And as a human being, you are made to find joy and truth and wonder and a thousand other contrary and tumultuous elements in creation. It’s that simple. Some find a creative satisfaction in teaching, some in reading, some in needle and thread, some in the unfolding mysteries of science, some in sacrifice for others. But we human beings are all meant to participate in some aspect of the ongoing creation that is our universe—the universe that is perhaps just one of many universes. So sit down in the chair and move the pen or move the brush: begin.

12 comments:

  1. Good advice to a young writer or any writer.

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    1. I'm not that fond of advice and should probably stay out of the business... Eh. Oh, well.

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  2. This is very inspiring and beautiful, especially the story of the orange - even for an old artist like me! Glad to have you home!

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    1. Thanks, Marja-Leena--glad to be on one perch for a while, though I haven't unpacked yet. Came back with entirely too much! And I'm glad you liked it as well.

      It's easy to feel tender for people just starting out, so full of desire and plans and uncertainties...

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  3. Good advice, Marly. As I get back into the visual arts after a 20-year hiatus, I'm fiddling with needle felting, glass mosaics, polymer clay, and pencil and ink, and the results so far are humbling—but I now better understand the hunger of aspiring writers who just want to know: Where do I start? What should I say? Can I ever get good at this?

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    1. Yes, well, I like a lot of visual arts, but I just don't have any playtime. Maybe some day. Singing soprano with a choir is the only other arts enterprise I do regularly, and I know my limitations... Still, it's good to make things, whether they are songs or pictures or felt creatures!

      Jeff, have you seen or written about Henry Chapman Mercer's Fonthill Castle and the Moravian Tile Works? Was just there a couple of days ago. It's right up your alley with medieval and Gothic elements...

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    2. I wish that I had indulged and bought the set of Canterbury Tales tiles, though it gives me something for the next time I go, I suppose!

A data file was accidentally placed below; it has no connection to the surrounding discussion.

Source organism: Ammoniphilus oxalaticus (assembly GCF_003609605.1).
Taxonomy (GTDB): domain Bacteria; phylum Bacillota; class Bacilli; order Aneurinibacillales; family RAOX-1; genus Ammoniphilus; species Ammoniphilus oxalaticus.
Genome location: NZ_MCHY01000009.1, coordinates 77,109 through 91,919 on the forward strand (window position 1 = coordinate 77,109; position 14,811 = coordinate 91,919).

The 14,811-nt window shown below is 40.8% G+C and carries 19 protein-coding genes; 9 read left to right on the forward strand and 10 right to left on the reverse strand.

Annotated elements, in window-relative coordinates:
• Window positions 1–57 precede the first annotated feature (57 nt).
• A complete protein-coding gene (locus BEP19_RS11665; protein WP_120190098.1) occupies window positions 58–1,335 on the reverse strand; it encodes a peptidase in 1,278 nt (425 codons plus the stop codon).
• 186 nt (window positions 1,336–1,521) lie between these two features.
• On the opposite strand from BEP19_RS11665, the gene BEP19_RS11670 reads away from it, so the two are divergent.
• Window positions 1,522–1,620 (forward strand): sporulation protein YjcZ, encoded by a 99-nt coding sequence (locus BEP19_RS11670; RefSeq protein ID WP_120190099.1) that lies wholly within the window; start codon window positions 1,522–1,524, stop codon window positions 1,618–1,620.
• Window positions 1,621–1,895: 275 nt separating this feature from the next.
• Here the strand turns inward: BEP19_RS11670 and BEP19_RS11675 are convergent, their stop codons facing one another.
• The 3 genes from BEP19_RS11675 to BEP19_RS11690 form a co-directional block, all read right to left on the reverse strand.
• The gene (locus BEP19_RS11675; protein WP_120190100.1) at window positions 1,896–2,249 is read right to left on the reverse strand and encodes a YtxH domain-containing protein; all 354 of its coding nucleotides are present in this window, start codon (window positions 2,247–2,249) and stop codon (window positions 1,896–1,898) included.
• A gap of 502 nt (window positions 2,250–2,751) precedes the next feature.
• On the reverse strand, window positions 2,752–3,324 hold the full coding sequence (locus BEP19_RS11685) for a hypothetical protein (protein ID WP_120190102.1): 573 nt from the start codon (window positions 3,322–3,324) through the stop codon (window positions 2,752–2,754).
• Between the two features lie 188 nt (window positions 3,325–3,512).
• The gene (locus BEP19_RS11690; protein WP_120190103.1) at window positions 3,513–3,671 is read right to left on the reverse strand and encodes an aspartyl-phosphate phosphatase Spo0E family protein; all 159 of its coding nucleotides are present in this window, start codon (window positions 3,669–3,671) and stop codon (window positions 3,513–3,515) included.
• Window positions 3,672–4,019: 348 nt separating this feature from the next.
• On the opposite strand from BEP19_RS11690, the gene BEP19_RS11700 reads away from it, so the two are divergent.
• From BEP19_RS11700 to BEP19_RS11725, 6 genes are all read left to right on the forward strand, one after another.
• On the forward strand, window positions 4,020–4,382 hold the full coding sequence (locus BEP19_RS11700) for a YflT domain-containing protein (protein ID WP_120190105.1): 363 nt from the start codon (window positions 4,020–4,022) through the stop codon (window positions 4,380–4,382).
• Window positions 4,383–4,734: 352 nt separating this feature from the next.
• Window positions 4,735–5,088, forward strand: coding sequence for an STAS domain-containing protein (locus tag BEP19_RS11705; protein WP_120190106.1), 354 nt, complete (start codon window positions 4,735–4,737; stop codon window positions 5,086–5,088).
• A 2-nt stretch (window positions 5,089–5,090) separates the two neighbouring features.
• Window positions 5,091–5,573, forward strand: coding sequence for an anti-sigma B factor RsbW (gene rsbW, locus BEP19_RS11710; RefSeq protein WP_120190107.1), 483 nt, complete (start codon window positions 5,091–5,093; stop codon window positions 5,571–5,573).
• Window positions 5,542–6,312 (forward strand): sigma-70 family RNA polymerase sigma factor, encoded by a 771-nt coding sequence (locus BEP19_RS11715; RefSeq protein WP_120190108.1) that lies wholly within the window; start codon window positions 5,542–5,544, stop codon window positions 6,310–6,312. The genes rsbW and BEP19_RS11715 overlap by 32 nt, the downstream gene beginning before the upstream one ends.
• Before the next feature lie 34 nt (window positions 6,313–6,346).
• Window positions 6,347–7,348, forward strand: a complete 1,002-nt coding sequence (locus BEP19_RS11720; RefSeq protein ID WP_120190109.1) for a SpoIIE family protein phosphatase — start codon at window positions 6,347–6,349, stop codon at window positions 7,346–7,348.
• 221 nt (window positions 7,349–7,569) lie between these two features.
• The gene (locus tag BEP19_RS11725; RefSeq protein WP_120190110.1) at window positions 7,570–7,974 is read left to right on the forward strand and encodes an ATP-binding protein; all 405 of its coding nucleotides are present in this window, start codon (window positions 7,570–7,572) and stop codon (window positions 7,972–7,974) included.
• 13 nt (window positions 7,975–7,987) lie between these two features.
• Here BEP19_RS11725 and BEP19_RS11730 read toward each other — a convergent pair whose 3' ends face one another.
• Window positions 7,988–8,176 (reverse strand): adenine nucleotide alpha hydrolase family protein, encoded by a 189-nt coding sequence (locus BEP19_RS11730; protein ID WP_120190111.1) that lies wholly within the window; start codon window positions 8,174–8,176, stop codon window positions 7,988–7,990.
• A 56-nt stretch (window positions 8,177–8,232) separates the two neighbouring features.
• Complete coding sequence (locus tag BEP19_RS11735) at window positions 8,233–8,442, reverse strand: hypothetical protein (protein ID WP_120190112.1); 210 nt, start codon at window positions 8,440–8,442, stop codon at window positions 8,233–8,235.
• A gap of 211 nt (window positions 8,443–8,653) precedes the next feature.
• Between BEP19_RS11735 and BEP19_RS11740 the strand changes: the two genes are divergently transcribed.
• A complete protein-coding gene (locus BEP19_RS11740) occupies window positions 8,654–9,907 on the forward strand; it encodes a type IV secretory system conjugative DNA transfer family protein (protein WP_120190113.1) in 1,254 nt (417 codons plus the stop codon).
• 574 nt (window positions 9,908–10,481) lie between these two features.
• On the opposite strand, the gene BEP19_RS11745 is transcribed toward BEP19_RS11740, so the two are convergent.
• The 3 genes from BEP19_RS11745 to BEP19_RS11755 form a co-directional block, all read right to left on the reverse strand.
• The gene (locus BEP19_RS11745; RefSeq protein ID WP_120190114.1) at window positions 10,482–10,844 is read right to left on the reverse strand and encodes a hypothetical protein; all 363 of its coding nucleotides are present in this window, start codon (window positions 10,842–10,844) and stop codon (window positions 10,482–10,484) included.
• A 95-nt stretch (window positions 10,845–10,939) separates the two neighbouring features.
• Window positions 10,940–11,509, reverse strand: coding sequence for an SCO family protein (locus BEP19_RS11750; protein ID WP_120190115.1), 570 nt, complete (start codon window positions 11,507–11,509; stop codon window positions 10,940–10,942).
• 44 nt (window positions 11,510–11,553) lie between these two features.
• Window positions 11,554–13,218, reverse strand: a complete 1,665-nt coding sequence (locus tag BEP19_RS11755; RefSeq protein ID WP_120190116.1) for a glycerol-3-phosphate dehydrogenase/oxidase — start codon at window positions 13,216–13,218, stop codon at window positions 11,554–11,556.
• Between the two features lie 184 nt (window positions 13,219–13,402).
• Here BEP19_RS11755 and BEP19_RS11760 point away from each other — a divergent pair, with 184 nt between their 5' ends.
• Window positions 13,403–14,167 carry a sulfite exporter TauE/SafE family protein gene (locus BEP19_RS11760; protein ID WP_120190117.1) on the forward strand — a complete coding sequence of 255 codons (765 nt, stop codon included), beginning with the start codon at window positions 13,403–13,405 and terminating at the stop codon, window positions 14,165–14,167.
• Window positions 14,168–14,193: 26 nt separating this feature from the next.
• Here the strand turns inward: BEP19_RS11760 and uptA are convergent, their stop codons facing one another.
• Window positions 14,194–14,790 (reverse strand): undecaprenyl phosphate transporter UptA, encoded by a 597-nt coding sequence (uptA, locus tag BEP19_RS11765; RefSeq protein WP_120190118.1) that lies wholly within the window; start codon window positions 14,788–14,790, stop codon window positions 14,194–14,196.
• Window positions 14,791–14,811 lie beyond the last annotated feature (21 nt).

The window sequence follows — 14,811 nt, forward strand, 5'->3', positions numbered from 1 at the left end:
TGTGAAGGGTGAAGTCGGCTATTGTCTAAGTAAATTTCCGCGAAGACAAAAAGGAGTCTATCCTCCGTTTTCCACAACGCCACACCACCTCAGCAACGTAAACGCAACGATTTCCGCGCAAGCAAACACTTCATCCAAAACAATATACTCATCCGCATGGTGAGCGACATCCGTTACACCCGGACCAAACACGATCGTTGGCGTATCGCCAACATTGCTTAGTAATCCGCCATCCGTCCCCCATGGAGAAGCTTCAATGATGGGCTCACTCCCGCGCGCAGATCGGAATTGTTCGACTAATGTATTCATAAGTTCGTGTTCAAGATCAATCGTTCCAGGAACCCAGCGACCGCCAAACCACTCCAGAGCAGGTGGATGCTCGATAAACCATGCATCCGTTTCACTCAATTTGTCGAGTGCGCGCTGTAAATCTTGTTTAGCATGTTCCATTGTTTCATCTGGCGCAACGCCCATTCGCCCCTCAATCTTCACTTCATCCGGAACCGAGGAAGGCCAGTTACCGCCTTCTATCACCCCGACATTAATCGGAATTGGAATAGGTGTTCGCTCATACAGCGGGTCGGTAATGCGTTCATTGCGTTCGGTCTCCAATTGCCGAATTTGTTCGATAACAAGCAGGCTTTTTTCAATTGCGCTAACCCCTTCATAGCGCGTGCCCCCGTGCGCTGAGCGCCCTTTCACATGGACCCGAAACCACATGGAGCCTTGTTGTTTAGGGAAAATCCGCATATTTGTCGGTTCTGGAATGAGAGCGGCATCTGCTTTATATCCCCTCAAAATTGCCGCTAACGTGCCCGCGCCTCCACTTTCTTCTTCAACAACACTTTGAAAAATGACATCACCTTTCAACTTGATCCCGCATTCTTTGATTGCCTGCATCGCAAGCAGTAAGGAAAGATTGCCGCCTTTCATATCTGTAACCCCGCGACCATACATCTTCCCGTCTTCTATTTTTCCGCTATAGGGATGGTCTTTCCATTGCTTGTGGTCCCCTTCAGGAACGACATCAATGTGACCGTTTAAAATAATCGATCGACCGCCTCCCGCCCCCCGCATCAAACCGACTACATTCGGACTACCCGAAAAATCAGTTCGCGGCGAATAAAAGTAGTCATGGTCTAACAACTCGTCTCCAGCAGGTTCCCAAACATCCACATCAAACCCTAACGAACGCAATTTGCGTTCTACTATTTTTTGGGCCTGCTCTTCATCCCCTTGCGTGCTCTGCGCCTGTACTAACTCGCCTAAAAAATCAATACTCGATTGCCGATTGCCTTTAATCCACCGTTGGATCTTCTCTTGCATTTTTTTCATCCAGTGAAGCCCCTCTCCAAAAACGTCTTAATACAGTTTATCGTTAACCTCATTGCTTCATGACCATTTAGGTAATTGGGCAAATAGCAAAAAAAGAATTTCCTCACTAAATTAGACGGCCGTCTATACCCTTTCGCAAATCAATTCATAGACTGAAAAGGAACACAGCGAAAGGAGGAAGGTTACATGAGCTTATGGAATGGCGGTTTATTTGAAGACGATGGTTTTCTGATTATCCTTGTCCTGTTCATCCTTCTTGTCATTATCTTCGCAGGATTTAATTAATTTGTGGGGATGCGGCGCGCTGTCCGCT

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    3. Oh, I wasn't suggesting you take up a new art! Just pointing out that my recent forays into art have reminded me what it feels like to be full of "desire and plans and uncertainties."

      I love Fonthill and the Moravian Tileworks; a decade ago, I wrote about them for a National Geographic travel guidebook, I too find myself wishing I'd sprung for a set of the Chaucer tiles. (And that castle! Glorious and gloomy at the same time...)

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    4. But I often think it would be fun to fiddle with something else--I go to the tile works and want to fiddle with clay... Visit my mother and want to weave... Etcetera! I did buy a lot of tiles as gifts. Wish I'd bought for me! Greed! Chaucer! Exclamatory desires!

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  4. If I were to consider being a writer, I would very much appreciate your generous and thoughtful advice.

    If someone were to ask me -- a burned out old English teacher -- I would probably be less generous. My advice would be two sentences: Write, write some more, and then keep on writing without ever giving up. If you can do that, then you are a writer.

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    1. That's good advice, R. T. Your beloved Flannery thought that teachers ought to squelch more budding writers!

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  5. MFO was no fan of creative writing programs; I wonder if she appreciated the irony (or is it hypocrisy) of her attitude given her experience at Iowa. Note that Beyond Eastrod is undergoing radical surgery. Stay tuned. But before I end this comment, I have a question: I am looking for reading recommendations from people I trust, so tell me . . . read anything good lately?

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Alas, I must once again remind large numbers of Chinese salesmen and other worldwide peddlers that if they fall into the Gulf of Spam, they will be eaten by roaming Balrogs. The rest of you, lovers of grace, poetry, and horses (nod to Yeats--you do not have to be fond of horses), feel free to leave fascinating missives and curious arguments.